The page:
Sunday, 26 August 2012

Paralympics 2012 - Great for disability sport and clubs

I have been suffering from Post-Olympic Depression Syndrome, so you can imagine how excited I am that on Wednesday the Paralympics begin. It’s not just because we’re going to have another 11 days of fantastic sport, but that we’re on the edge of something amazing.

The Paralympics seem to be selling out fast. I’m sure it’s not just because people want to experience the park and atmosphere, but because they want to witness sport they’ve never seen before, performed by people who have overcome physical and mental obstacles to realize their goals.

I’m a cycling instructor for Bikeworks All Ability Cycling Club. The club welcomes people of all ages, with either physical or learning disabilities to come and ride a bike. There are specially adapted bikes for all to experience and enjoy. Inclusive clubs like these are essential for both the mental and physical well-being of those who participate.

When I started as an instructor there 4 years ago, I admit that I had preconceptions about what someone with a disability was able to achieve. Since then, I’m glad to say, those preconceptions have been shattered. Each club I’m ‘wowed and proud’ of at least one club member who has learnt to ride a bike, or achieved something they thought they never could, no matter how small.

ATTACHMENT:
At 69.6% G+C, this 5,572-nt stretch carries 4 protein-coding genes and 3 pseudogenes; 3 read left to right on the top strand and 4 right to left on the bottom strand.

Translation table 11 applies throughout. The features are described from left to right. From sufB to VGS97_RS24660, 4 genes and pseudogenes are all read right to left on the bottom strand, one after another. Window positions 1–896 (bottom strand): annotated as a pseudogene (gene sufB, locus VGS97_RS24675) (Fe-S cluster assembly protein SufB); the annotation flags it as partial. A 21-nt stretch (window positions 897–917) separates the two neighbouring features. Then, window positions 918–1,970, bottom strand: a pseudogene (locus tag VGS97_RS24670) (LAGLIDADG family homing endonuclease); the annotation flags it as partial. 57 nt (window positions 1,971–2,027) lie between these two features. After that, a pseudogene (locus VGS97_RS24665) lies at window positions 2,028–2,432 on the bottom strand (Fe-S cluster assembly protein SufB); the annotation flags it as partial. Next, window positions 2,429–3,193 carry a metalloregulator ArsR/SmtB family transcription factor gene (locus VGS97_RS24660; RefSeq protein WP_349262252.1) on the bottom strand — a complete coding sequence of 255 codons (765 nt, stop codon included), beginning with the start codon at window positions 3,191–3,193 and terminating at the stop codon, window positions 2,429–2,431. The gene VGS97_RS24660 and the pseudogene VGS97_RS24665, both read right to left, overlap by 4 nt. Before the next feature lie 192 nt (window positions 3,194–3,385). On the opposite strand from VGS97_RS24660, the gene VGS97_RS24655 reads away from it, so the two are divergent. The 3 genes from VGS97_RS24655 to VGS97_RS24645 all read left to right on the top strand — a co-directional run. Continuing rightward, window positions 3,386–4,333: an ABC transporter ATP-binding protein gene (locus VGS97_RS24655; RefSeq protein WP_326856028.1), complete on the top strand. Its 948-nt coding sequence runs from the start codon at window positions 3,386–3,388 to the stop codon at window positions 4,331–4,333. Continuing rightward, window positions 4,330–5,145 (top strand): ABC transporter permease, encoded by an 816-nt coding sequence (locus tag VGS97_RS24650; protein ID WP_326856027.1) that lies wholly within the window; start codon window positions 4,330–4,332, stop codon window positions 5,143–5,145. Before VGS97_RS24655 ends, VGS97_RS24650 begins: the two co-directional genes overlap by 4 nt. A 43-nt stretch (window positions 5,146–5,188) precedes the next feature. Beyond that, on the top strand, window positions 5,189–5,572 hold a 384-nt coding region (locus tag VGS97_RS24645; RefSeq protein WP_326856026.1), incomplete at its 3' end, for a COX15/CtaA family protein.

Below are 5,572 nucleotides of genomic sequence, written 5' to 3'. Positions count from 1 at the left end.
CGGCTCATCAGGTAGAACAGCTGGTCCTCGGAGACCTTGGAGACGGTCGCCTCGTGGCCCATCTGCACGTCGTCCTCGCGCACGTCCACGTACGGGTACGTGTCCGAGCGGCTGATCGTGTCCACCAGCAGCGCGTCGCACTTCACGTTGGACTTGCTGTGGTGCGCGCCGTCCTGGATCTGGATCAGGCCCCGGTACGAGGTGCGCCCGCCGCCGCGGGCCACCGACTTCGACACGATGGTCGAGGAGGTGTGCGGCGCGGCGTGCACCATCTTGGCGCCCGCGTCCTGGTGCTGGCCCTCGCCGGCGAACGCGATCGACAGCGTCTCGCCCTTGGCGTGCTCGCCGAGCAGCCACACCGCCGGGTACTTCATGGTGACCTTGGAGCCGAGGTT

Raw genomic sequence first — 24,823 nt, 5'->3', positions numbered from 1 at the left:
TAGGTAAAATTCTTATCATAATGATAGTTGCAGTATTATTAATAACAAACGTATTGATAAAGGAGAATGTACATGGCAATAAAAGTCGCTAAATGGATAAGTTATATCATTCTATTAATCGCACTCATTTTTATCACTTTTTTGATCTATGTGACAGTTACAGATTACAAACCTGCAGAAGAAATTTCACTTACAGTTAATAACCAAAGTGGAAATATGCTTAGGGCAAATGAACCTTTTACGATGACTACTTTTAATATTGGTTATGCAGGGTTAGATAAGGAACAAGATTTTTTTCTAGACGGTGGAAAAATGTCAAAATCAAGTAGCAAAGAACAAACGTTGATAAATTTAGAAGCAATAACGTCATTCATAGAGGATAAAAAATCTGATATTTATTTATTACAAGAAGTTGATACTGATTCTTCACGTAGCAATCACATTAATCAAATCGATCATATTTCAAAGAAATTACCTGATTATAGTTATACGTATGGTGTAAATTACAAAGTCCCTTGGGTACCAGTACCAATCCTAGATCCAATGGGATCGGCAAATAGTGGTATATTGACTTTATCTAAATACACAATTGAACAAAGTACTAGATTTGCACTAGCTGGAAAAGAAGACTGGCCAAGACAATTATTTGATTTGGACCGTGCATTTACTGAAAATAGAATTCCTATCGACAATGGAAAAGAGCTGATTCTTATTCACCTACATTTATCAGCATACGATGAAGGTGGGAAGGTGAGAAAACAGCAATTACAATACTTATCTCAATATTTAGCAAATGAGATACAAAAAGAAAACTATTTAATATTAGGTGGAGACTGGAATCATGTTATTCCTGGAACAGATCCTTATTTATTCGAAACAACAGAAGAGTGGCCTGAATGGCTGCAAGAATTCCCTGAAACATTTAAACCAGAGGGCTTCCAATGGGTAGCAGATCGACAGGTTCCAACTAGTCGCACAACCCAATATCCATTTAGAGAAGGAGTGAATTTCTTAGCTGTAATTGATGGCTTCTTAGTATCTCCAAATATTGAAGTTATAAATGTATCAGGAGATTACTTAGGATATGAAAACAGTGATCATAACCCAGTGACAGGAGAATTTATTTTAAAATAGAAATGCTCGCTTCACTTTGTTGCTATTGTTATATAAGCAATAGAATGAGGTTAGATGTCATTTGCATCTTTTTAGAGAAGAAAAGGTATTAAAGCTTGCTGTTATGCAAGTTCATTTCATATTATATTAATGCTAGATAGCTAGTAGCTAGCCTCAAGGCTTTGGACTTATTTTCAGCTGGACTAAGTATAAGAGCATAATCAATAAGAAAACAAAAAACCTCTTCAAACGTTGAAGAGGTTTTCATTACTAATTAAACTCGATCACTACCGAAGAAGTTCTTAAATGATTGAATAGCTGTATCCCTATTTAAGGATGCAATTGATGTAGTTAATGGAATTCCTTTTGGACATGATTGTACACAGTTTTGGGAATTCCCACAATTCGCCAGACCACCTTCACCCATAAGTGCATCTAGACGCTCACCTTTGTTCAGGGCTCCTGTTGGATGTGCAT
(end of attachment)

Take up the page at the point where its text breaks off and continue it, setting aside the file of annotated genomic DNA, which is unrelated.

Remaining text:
One girl with cerebral palsy is in a wheelchair and can’t walk independently. On club day she can sit in the recumbent, use her legs to pedal and control the brakes easily. For this moment she is in full control, the wind in her face. She is independent. She is free. A big smile comes on her face, not just because of the exhilaration of riding, but because she knows she’s achieved something she thought was not possible – she can ride a bike. Every club day there are more of these stories.

And during the Paralympics we will see this on a bigger scale. Every athlete has their story. How along their journey they’ve battled against the odds. How their disability is not only part of who they are, but has made them who they are. How they will show the world their strength, their courage and that they can achieve greatness.

We’re on the edge of something amazing because never before in Great Britain has paralympic and disability sport been given such a huge platform. I hope it will inspire those with any disability to take part in sport. There are clubs, organisations and charities out there at grass roots level waiting and we need more. We need help and funding to keep these clubs running and to start new ones, no matter how small. We need to give future generations of those with disabilities the tools to help them participate, enjoy and excel in sport.

Over the Paralympics 2012 and beyond, I hope Great Britain and the world will embrace disability.
Let the Games begin!

For more information:

To support year round community sport for people with learning disabilities: